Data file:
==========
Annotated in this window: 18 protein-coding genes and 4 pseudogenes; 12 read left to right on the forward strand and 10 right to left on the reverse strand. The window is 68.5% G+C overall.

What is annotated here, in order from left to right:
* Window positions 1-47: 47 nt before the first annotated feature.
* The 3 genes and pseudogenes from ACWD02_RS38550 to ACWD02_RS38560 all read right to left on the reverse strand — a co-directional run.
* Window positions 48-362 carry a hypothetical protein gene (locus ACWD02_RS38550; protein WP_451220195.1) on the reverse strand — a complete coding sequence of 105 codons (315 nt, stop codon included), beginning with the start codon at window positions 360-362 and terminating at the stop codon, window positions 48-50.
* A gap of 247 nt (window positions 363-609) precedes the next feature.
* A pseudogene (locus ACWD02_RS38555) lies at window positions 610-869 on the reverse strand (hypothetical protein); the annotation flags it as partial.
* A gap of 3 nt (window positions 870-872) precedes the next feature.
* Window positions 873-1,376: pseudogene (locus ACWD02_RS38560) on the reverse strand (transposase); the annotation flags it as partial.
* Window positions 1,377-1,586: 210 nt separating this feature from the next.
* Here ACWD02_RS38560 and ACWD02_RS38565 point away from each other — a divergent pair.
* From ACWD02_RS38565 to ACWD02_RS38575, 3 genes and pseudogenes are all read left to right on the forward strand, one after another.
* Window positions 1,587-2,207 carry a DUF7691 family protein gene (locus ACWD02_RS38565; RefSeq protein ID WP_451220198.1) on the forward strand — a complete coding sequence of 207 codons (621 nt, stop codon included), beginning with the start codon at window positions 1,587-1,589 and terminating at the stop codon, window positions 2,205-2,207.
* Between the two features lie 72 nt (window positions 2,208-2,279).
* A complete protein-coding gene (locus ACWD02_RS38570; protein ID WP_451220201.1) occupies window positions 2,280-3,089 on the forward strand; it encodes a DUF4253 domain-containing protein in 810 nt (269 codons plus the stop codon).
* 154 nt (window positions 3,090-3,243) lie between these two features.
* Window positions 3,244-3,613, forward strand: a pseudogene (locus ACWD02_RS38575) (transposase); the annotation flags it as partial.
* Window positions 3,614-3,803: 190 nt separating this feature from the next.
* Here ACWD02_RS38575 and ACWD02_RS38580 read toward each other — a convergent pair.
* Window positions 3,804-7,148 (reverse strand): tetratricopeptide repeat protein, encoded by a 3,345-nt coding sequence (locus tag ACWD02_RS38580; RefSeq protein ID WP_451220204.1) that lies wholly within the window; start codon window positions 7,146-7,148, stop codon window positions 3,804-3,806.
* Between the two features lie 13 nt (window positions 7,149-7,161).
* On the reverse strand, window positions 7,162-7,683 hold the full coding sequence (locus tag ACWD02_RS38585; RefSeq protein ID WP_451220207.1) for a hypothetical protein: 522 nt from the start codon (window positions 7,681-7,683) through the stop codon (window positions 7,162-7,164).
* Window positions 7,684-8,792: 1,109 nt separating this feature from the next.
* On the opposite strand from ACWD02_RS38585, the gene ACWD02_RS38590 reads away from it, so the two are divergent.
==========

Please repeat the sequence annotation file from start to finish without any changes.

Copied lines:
Annotated in this window: 18 protein-coding genes and 4 pseudogenes; 12 read left to right on the forward strand and 10 right to left on the reverse strand. The window is 68.5% G+C overall.

What is annotated here, in order from left to right:
* Window positions 1-47: 47 nt before the first annotated feature.
* The 3 genes and pseudogenes from ACWD02_RS38550 to ACWD02_RS38560 all read right to left on the reverse strand — a co-directional run.
* Window positions 48-362 carry a hypothetical protein gene (locus ACWD02_RS38550; protein WP_451220195.1) on the reverse strand — a complete coding sequence of 105 codons (315 nt, stop codon included), beginning with the start codon at window positions 360-362 and terminating at the stop codon, window positions 48-50.
* A gap of 247 nt (window positions 363-609) precedes the next feature.
* A pseudogene (locus ACWD02_RS38555) lies at window positions 610-869 on the reverse strand (hypothetical protein); the annotation flags it as partial.
* A gap of 3 nt (window positions 870-872) precedes the next feature.
* Window positions 873-1,376: pseudogene (locus ACWD02_RS38560) on the reverse strand (transposase); the annotation flags it as partial.
* Window positions 1,377-1,586: 210 nt separating this feature from the next.
* Here ACWD02_RS38560 and ACWD02_RS38565 point away from each other — a divergent pair.
* From ACWD02_RS38565 to ACWD02_RS38575, 3 genes and pseudogenes are all read left to right on the forward strand, one after another.
* Window positions 1,587-2,207 carry a DUF7691 family protein gene (locus ACWD02_RS38565; RefSeq protein ID WP_451220198.1) on the forward strand — a complete coding sequence of 207 codons (621 nt, stop codon included), beginning with the start codon at window positions 1,587-1,589 and terminating at the stop codon, window positions 2,205-2,207.
* Between the two features lie 72 nt (window positions 2,208-2,279).
* A complete protein-coding gene (locus ACWD02_RS38570; protein ID WP_451220201.1) occupies window positions 2,280-3,089 on the forward strand; it encodes a DUF4253 domain-containing protein in 810 nt (269 codons plus the stop codon).
* 154 nt (window positions 3,090-3,243) lie between these two features.
* Window positions 3,244-3,613, forward strand: a pseudogene (locus ACWD02_RS38575) (transposase); the annotation flags it as partial.
* Window positions 3,614-3,803: 190 nt separating this feature from the next.
* Here ACWD02_RS38575 and ACWD02_RS38580 read toward each other — a convergent pair.
* Window positions 3,804-7,148 (reverse strand): tetratricopeptide repeat protein, encoded by a 3,345-nt coding sequence (locus tag ACWD02_RS38580; RefSeq protein ID WP_451220204.1) that lies wholly within the window; start codon window positions 7,146-7,148, stop codon window positions 3,804-3,806.
* Between the two features lie 13 nt (window positions 7,149-7,161).
* On the reverse strand, window positions 7,162-7,683 hold the full coding sequence (locus tag ACWD02_RS38585; RefSeq protein ID WP_451220207.1) for a hypothetical protein: 522 nt from the start codon (window positions 7,681-7,683) through the stop codon (window positions 7,162-7,164).
* Window positions 7,684-8,792: 1,109 nt separating this feature from the next.
* On the opposite strand from ACWD02_RS38585, the gene ACWD02_RS38590 reads away from it, so the two are divergent.